Monday, December 15, 2008

The Designated Hitter

The National League (aka, the "inferior league" as I like to call it) should wise up and go with having a DH...not such a popular idea with the purists, but it's time for the NL to get with the times. The American League began using the designated hitter position on Opening Day 1973. The theory itself was developed much earlier and historians have found an instance where Connie Mack made a case for the position in 1906. In 1928 National League President (1918-1934) John Heydler wanted to bring the DH to the senior circuit in an attempt to speed up the game, but the idea was rejected during the Winter Meetings. Two early attempts that failed, but on Opening Day 1973, Ron Blomberg of the New York Yankees became the first designated hitter in the history of baseball starting a three-year experiment that has lasted more than twenty-five years. The DH provides the fans a better game by watching the best pitchers vs. the best hitters throughout the game.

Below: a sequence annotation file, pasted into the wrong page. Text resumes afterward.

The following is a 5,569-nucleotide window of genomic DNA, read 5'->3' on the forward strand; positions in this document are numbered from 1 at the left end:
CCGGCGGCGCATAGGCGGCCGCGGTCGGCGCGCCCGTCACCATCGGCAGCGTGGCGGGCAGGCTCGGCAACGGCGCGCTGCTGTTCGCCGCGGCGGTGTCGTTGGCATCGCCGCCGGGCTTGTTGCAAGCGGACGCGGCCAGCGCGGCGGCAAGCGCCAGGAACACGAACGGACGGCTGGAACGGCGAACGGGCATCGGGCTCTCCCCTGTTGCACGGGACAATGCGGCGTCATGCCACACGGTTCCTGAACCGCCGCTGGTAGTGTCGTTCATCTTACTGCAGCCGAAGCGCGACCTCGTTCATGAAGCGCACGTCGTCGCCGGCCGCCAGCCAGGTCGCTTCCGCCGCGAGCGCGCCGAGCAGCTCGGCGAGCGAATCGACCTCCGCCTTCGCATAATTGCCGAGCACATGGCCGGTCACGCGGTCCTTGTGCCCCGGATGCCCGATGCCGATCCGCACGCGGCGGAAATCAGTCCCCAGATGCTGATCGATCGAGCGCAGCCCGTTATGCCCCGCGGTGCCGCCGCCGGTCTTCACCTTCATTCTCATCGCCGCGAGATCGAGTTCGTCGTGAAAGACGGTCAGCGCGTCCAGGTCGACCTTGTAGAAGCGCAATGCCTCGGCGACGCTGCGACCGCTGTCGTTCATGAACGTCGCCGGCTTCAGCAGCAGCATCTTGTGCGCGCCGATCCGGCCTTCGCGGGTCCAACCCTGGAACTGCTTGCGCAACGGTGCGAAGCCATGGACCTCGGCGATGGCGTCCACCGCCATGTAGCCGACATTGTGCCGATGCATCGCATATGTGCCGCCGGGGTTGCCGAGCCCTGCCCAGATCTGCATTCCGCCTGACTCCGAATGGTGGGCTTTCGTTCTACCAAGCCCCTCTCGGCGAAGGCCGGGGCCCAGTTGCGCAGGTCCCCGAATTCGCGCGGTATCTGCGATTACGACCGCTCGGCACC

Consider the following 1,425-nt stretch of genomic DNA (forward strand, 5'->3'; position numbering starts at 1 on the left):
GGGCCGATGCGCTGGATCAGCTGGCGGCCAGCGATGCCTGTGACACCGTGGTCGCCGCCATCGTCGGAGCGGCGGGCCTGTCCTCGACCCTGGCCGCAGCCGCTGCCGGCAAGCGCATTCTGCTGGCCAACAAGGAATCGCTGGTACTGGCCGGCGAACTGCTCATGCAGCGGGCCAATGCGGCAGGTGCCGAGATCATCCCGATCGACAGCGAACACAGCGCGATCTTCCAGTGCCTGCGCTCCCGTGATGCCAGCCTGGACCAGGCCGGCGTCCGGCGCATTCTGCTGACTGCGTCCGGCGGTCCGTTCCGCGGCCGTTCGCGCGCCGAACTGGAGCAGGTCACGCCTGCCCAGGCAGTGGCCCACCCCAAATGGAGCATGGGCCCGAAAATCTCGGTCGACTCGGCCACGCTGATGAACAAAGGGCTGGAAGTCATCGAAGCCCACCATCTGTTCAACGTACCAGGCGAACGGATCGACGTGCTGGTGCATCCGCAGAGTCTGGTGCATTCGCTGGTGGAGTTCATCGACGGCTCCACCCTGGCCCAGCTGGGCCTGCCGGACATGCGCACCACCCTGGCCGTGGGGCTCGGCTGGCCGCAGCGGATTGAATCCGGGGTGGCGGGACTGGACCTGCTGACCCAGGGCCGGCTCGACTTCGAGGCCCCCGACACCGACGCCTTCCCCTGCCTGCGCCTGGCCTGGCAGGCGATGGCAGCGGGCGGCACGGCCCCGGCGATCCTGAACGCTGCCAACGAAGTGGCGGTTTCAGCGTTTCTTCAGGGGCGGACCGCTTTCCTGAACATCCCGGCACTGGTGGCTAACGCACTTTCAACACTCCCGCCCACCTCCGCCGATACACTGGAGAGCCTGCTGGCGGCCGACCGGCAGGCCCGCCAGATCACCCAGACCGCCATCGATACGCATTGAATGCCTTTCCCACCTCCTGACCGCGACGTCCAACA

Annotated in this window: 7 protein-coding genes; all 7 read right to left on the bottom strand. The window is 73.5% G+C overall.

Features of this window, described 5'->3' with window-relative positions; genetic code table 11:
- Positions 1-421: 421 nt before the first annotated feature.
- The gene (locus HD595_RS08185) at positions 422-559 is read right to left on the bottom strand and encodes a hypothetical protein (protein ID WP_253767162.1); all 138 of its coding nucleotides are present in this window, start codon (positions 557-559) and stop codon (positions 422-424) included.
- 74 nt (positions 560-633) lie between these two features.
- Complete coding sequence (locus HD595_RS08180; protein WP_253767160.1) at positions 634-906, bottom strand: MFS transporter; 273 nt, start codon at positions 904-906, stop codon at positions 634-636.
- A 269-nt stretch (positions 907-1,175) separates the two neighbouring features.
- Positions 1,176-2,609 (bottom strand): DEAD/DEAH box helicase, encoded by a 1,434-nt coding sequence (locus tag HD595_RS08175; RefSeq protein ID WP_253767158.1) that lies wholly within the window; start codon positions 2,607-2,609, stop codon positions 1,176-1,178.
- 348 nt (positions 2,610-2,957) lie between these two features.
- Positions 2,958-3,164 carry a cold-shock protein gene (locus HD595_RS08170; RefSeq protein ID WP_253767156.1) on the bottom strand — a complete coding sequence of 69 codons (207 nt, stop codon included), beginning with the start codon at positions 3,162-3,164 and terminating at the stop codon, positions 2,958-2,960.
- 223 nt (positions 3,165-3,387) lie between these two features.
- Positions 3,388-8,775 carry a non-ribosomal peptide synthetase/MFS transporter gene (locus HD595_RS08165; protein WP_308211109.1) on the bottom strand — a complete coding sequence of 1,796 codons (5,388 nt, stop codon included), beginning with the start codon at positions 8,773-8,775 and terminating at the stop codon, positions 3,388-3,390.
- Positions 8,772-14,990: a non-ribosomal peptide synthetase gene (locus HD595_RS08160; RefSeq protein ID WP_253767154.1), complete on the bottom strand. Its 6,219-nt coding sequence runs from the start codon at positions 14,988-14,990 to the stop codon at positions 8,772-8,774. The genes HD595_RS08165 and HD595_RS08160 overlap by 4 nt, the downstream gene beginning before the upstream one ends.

I will give my top ten reasons why having the DH is best for the game of baseball:
10.) It keeps the game exciting for fans by having another power hitter in the lineup. 
9.) It extends the careers of great hitters (like Tony Gwynn, Frank Thomas, and Paul Molitor) who can't manage the wear and tear of the long season due to age.
8.)  Once the pitchers get to the Bigs, they suck at hitting and base running- (Chien Ming Wang)
7.) All of the top contenders have them. (BoSox, NYY, ANA)
6.) What's better? A sac bunt or a mile-long blast into the upper deck by Harold Baines.
5.) The DH is used in most professional leagues around the world and in all NCAA games.
4.) The DH position is used for injury recovering players to help get in game shape.
3.) The DH position is used to give players a partial day-off, giving them some rest while the other team is batting.
2.) The DH removes the "easy out" that a batting pitcher provides.
1.) Big Papi...need I say more?

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